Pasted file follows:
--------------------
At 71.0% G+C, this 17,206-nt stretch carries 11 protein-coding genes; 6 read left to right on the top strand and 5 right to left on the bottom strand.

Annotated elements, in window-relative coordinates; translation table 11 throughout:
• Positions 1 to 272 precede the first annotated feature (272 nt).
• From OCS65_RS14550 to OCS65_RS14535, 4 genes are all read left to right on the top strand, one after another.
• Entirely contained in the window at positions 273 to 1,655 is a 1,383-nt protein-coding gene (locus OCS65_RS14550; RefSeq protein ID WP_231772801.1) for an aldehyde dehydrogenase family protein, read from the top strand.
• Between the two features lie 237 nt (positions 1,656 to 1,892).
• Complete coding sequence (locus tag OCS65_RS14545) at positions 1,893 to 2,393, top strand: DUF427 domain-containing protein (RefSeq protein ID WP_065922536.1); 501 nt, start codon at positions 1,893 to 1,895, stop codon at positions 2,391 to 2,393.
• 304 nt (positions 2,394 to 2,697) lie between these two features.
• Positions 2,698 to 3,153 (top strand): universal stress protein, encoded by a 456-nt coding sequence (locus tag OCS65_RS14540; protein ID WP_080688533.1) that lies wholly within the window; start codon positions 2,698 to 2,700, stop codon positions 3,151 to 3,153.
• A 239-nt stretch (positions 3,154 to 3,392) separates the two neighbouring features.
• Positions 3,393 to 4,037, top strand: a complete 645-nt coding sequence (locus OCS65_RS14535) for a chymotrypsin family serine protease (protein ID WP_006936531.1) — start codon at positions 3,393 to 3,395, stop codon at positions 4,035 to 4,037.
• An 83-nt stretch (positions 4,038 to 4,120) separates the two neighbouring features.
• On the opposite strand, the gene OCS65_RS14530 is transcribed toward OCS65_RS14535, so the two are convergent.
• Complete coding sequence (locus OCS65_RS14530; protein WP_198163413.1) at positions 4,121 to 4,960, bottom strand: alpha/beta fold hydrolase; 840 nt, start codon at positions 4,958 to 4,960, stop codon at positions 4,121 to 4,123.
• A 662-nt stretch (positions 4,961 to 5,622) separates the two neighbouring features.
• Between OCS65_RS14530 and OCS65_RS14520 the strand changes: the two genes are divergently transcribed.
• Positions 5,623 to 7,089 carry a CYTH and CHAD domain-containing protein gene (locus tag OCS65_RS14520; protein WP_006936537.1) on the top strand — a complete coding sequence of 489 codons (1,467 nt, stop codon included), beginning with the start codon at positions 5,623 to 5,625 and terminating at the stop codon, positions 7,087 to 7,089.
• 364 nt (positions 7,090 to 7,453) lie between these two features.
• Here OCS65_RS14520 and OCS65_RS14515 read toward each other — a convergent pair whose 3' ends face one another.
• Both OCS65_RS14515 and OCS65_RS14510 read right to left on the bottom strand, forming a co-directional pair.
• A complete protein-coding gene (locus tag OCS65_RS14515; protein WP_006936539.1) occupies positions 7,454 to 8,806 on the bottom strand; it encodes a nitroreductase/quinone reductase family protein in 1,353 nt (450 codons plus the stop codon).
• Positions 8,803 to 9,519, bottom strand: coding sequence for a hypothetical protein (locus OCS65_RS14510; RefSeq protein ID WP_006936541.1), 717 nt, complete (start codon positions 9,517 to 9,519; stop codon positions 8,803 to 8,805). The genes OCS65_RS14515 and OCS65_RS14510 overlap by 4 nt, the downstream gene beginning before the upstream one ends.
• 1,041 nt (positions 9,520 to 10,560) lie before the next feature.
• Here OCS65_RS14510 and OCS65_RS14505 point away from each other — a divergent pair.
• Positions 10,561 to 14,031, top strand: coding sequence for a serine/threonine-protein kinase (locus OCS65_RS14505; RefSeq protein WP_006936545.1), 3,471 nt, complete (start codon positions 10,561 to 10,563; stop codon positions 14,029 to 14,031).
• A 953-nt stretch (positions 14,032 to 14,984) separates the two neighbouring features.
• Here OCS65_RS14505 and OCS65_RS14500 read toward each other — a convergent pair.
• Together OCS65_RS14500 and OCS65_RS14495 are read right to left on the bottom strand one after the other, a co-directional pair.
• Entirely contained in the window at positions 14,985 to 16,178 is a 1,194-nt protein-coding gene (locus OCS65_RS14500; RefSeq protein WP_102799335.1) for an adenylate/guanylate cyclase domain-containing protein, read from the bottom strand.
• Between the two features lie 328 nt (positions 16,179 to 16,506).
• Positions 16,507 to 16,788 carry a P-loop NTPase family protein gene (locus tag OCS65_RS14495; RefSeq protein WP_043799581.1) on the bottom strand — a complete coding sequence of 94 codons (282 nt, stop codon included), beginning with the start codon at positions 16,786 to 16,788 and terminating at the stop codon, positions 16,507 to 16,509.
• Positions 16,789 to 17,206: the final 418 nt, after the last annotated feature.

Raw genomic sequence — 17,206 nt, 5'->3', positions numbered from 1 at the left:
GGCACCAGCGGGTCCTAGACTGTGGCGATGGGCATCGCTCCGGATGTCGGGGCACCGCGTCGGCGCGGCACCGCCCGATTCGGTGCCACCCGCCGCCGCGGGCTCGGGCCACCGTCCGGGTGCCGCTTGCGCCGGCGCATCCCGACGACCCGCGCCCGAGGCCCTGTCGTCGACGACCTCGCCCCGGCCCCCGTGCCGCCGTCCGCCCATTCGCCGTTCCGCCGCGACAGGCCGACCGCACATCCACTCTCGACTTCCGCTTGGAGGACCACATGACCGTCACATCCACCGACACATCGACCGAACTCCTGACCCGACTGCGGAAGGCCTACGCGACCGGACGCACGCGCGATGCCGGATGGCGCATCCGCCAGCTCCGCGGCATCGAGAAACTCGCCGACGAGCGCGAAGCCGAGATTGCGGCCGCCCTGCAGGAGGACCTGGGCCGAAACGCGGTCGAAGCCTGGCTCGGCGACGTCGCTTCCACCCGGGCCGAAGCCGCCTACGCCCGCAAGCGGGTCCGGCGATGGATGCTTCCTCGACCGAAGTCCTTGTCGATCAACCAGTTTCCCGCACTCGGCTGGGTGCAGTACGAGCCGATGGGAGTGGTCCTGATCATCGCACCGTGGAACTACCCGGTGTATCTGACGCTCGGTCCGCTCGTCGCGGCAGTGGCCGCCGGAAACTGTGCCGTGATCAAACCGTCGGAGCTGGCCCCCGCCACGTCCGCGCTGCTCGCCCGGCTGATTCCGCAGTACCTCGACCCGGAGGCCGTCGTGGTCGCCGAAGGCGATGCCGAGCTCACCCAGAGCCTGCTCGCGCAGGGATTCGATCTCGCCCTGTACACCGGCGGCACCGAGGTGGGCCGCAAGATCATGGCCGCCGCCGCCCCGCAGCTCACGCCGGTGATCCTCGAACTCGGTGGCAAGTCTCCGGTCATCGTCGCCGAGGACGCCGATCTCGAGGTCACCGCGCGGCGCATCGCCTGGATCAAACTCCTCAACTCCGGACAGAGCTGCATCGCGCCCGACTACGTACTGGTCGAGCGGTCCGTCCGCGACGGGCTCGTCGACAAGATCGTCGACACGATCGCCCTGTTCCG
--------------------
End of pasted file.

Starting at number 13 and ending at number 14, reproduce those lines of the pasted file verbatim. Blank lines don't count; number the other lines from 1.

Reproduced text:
• On the opposite strand, the gene OCS65_RS14530 is transcribed toward OCS65_RS14535, so the two are convergent.
• Complete coding sequence (locus OCS65_RS14530; protein WP_198163413.1) at positions 4,121 to 4,960, bottom strand: alpha/beta fold hydrolase; 840 nt, start codon at positions 4,958 to 4,960, stop codon at positions 4,121 to 4,123.